I support the proposal. I think also it would be a great improvement :smiley:

A bug report has been opened to support and keep a track of this wish.

I am not sure that should be treated at the graphics level or before.

It seems your data are in a TTree ? right ?

For instance is the following case one off them you have in mind:

Double X Y
TGraph(N,X,Y).

X and Y contain Nan and Inf…
but also some valid numbers …
do you want that TGraph produces a plot with the valid numbers ?

I do not know for Jean-François but to me, I wish also that it works with TGraph, TH1 or whatever

We should define what you mean by that.
Do you want to silently ignore all the invalid data and make a new valid data set with the remaining one ?
Should the user be warn that his data is buggy ?

Indeed, there are two choices,
Either, we add an option to the Draw method to clearly ask to draw without taking care of the Inf/Nan value
Or do it silently and display a warn message to alert the user that his data are buggy.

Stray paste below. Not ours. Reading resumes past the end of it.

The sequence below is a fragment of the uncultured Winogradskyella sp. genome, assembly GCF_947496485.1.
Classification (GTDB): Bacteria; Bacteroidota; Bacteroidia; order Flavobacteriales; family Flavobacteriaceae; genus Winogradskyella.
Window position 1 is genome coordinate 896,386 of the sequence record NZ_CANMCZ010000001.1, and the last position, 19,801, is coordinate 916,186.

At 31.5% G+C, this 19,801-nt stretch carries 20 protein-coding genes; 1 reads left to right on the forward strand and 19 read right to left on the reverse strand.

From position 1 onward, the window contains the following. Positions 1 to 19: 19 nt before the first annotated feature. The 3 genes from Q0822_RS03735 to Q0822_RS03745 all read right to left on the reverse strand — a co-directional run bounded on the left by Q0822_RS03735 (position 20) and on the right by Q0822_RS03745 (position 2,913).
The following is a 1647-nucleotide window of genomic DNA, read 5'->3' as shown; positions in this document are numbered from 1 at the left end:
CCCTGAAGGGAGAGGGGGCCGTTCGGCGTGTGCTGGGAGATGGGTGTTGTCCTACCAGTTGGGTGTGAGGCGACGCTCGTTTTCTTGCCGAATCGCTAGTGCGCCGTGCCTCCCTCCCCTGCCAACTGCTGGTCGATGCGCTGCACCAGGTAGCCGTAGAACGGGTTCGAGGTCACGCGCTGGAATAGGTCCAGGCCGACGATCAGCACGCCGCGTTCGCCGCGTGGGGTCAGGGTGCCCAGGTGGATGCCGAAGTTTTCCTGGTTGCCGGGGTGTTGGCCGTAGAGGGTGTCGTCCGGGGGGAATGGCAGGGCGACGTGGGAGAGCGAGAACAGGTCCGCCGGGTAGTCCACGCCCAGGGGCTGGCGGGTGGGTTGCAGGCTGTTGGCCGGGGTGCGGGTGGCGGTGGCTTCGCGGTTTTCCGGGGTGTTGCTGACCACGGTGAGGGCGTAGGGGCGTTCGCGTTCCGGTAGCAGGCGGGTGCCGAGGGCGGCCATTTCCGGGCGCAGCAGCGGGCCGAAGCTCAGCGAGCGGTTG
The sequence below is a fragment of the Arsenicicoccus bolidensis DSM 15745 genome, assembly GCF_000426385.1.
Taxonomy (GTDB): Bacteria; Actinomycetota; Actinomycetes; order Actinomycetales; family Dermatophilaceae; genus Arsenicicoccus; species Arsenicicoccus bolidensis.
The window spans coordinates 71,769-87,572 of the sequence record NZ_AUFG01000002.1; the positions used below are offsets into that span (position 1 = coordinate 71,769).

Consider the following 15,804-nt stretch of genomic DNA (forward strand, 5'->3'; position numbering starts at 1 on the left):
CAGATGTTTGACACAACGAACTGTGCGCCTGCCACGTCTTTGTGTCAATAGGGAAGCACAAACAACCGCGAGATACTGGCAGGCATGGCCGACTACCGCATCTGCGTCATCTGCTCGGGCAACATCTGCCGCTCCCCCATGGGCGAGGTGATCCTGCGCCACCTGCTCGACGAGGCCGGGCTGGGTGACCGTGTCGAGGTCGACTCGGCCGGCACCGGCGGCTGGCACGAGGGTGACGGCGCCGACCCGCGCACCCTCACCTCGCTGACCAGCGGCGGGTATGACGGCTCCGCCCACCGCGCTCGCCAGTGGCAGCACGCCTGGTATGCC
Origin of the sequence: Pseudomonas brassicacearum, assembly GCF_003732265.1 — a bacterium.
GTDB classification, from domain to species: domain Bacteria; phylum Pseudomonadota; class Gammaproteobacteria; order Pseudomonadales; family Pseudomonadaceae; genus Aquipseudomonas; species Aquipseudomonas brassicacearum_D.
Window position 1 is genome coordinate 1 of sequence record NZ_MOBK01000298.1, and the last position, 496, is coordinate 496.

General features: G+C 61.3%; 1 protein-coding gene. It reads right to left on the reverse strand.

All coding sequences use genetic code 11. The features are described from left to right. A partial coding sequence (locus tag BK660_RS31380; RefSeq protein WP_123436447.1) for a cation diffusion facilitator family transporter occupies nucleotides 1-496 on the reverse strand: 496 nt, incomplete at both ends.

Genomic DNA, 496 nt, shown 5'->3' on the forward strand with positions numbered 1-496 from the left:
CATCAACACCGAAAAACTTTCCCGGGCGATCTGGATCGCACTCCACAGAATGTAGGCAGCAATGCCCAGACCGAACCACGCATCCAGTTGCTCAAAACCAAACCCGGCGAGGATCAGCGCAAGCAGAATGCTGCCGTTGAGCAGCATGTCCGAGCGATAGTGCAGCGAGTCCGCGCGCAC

I prefer the first solution because it needs an action of the user (he knows what he is doing). If you choose the second one, I think a warn message must be displayed at least to inform the user. IMHO, it should not be totally silent for the user.

The problem with such approach is that we will penalize 99% of the users having good data set.
Graphics comes at the end of the process of data visualization and trying to trap such bad data
will be a killer for many cases. Just take the case of an histogram of several 1000 of bins, we will need to test
all the X and Y values to see if there is an NaN or an Inf ? the performance penalty will be huge for something
which will be most of the time doing nothing because there will be not buggy values in X and Y.

Seems to me it is up to the application porgram, to make sure the data are ok before sending them to graphics.

Right, it must not penalise the “correct” data. But it should be the case if the first solution is used (specify explicitly an option in the Draw method)
For example, if I type

the current behaviour is used (“Inf/NaN propagated to pad” warning and a blank canvas)